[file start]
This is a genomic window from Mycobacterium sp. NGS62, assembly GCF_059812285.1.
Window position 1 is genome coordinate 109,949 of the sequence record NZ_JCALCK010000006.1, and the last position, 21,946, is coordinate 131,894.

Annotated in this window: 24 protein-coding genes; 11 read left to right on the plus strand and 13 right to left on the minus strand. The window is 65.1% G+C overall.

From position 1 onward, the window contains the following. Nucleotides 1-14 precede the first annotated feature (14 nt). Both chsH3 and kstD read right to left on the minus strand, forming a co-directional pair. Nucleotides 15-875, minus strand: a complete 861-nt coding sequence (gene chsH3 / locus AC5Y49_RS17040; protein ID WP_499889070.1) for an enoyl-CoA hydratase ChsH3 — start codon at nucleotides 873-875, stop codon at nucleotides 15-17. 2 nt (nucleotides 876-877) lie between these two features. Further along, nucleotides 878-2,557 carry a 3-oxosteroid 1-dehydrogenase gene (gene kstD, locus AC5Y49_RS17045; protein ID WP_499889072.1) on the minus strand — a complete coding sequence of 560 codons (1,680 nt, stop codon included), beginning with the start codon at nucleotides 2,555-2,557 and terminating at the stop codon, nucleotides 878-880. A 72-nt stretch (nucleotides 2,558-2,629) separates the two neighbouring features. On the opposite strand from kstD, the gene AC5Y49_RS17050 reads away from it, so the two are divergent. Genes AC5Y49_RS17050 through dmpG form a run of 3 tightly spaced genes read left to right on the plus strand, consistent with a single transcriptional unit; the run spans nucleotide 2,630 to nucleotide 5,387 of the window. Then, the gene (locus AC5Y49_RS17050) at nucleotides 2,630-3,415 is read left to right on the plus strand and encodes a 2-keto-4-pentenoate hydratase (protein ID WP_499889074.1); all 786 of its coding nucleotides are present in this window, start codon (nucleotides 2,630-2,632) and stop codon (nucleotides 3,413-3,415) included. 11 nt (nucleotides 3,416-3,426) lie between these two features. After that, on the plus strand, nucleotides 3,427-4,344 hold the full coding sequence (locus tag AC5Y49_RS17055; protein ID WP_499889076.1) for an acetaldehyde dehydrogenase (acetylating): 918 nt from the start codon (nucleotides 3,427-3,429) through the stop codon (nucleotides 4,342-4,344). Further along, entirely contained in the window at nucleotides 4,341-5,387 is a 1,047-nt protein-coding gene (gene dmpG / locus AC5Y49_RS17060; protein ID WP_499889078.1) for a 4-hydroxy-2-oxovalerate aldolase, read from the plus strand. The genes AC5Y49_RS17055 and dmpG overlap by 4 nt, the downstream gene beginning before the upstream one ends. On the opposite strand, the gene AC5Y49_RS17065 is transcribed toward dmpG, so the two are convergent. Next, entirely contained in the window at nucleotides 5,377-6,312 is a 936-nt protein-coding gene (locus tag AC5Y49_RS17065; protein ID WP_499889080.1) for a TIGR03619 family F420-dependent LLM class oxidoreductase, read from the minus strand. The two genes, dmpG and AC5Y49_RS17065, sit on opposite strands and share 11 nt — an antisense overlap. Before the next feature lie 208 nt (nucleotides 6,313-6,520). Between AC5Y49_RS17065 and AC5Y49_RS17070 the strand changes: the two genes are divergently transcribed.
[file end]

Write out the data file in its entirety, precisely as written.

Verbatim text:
This is a genomic window from Mycobacterium sp. NGS62, assembly GCF_059812285.1.
Window position 1 is genome coordinate 109,949 of the sequence record NZ_JCALCK010000006.1, and the last position, 21,946, is coordinate 131,894.

Annotated in this window: 24 protein-coding genes; 11 read left to right on the plus strand and 13 right to left on the minus strand. The window is 65.1% G+C overall.

From position 1 onward, the window contains the following. Nucleotides 1-14 precede the first annotated feature (14 nt). Both chsH3 and kstD read right to left on the minus strand, forming a co-directional pair. Nucleotides 15-875, minus strand: a complete 861-nt coding sequence (gene chsH3 / locus AC5Y49_RS17040; protein ID WP_499889070.1) for an enoyl-CoA hydratase ChsH3 — start codon at nucleotides 873-875, stop codon at nucleotides 15-17. 2 nt (nucleotides 876-877) lie between these two features. Further along, nucleotides 878-2,557 carry a 3-oxosteroid 1-dehydrogenase gene (gene kstD, locus AC5Y49_RS17045; protein ID WP_499889072.1) on the minus strand — a complete coding sequence of 560 codons (1,680 nt, stop codon included), beginning with the start codon at nucleotides 2,555-2,557 and terminating at the stop codon, nucleotides 878-880. A 72-nt stretch (nucleotides 2,558-2,629) separates the two neighbouring features. On the opposite strand from kstD, the gene AC5Y49_RS17050 reads away from it, so the two are divergent. Genes AC5Y49_RS17050 through dmpG form a run of 3 tightly spaced genes read left to right on the plus strand, consistent with a single transcriptional unit; the run spans nucleotide 2,630 to nucleotide 5,387 of the window. Then, the gene (locus AC5Y49_RS17050) at nucleotides 2,630-3,415 is read left to right on the plus strand and encodes a 2-keto-4-pentenoate hydratase (protein ID WP_499889074.1); all 786 of its coding nucleotides are present in this window, start codon (nucleotides 2,630-2,632) and stop codon (nucleotides 3,413-3,415) included. 11 nt (nucleotides 3,416-3,426) lie between these two features. After that, on the plus strand, nucleotides 3,427-4,344 hold the full coding sequence (locus tag AC5Y49_RS17055; protein ID WP_499889076.1) for an acetaldehyde dehydrogenase (acetylating): 918 nt from the start codon (nucleotides 3,427-3,429) through the stop codon (nucleotides 4,342-4,344). Further along, entirely contained in the window at nucleotides 4,341-5,387 is a 1,047-nt protein-coding gene (gene dmpG / locus AC5Y49_RS17060; protein ID WP_499889078.1) for a 4-hydroxy-2-oxovalerate aldolase, read from the plus strand. The genes AC5Y49_RS17055 and dmpG overlap by 4 nt, the downstream gene beginning before the upstream one ends. On the opposite strand, the gene AC5Y49_RS17065 is transcribed toward dmpG, so the two are convergent. Next, entirely contained in the window at nucleotides 5,377-6,312 is a 936-nt protein-coding gene (locus tag AC5Y49_RS17065; protein ID WP_499889080.1) for a TIGR03619 family F420-dependent LLM class oxidoreductase, read from the minus strand. The two genes, dmpG and AC5Y49_RS17065, sit on opposite strands and share 11 nt — an antisense overlap. Before the next feature lie 208 nt (nucleotides 6,313-6,520). Between AC5Y49_RS17065 and AC5Y49_RS17070 the strand changes: the two genes are divergently transcribed.